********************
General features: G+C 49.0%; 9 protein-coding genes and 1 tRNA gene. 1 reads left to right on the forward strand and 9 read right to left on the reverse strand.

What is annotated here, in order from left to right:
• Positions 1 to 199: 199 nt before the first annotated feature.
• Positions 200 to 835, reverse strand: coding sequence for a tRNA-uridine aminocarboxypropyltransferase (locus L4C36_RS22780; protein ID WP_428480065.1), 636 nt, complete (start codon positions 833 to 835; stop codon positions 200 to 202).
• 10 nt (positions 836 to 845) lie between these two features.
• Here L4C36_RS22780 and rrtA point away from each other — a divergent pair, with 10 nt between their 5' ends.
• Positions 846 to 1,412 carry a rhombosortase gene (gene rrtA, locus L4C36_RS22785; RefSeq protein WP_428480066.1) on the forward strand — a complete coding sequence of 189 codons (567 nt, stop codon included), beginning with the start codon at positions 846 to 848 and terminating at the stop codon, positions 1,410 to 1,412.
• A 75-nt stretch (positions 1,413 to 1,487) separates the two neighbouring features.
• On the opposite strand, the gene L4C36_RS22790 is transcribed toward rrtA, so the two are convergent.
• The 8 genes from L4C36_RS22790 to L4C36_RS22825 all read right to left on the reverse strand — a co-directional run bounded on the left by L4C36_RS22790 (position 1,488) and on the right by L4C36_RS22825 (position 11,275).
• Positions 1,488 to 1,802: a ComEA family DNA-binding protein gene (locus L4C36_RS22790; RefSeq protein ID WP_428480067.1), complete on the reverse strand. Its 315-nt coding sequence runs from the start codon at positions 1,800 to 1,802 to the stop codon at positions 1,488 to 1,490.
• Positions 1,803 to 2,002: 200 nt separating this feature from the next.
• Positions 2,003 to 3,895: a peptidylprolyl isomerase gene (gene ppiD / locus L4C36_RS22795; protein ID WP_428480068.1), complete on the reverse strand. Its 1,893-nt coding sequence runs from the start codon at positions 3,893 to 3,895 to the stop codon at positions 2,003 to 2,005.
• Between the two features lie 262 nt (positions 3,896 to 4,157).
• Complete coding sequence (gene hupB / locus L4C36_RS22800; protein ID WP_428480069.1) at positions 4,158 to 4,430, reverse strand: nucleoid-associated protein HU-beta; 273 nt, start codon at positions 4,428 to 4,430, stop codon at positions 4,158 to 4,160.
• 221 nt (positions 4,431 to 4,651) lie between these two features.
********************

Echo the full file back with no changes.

General features: G+C 49.0%; 9 protein-coding genes and 1 tRNA gene. 1 reads left to right on the forward strand and 9 read right to left on the reverse strand.

What is annotated here, in order from left to right:
• Positions 1 to 199: 199 nt before the first annotated feature.
• Positions 200 to 835, reverse strand: coding sequence for a tRNA-uridine aminocarboxypropyltransferase (locus L4C36_RS22780; protein ID WP_428480065.1), 636 nt, complete (start codon positions 833 to 835; stop codon positions 200 to 202).
• 10 nt (positions 836 to 845) lie between these two features.
• Here L4C36_RS22780 and rrtA point away from each other — a divergent pair, with 10 nt between their 5' ends.
• Positions 846 to 1,412 carry a rhombosortase gene (gene rrtA, locus L4C36_RS22785; RefSeq protein WP_428480066.1) on the forward strand — a complete coding sequence of 189 codons (567 nt, stop codon included), beginning with the start codon at positions 846 to 848 and terminating at the stop codon, positions 1,410 to 1,412.
• A 75-nt stretch (positions 1,413 to 1,487) separates the two neighbouring features.
• On the opposite strand, the gene L4C36_RS22790 is transcribed toward rrtA, so the two are convergent.
• The 8 genes from L4C36_RS22790 to L4C36_RS22825 all read right to left on the reverse strand — a co-directional run bounded on the left by L4C36_RS22790 (position 1,488) and on the right by L4C36_RS22825 (position 11,275).
• Positions 1,488 to 1,802: a ComEA family DNA-binding protein gene (locus L4C36_RS22790; RefSeq protein ID WP_428480067.1), complete on the reverse strand. Its 315-nt coding sequence runs from the start codon at positions 1,800 to 1,802 to the stop codon at positions 1,488 to 1,490.
• Positions 1,803 to 2,002: 200 nt separating this feature from the next.
• Positions 2,003 to 3,895: a peptidylprolyl isomerase gene (gene ppiD / locus L4C36_RS22795; protein ID WP_428480068.1), complete on the reverse strand. Its 1,893-nt coding sequence runs from the start codon at positions 3,893 to 3,895 to the stop codon at positions 2,003 to 2,005.
• Between the two features lie 262 nt (positions 3,896 to 4,157).
• Complete coding sequence (gene hupB / locus L4C36_RS22800; protein ID WP_428480069.1) at positions 4,158 to 4,430, reverse strand: nucleoid-associated protein HU-beta; 273 nt, start codon at positions 4,428 to 4,430, stop codon at positions 4,158 to 4,160.
• 221 nt (positions 4,431 to 4,651) lie between these two features.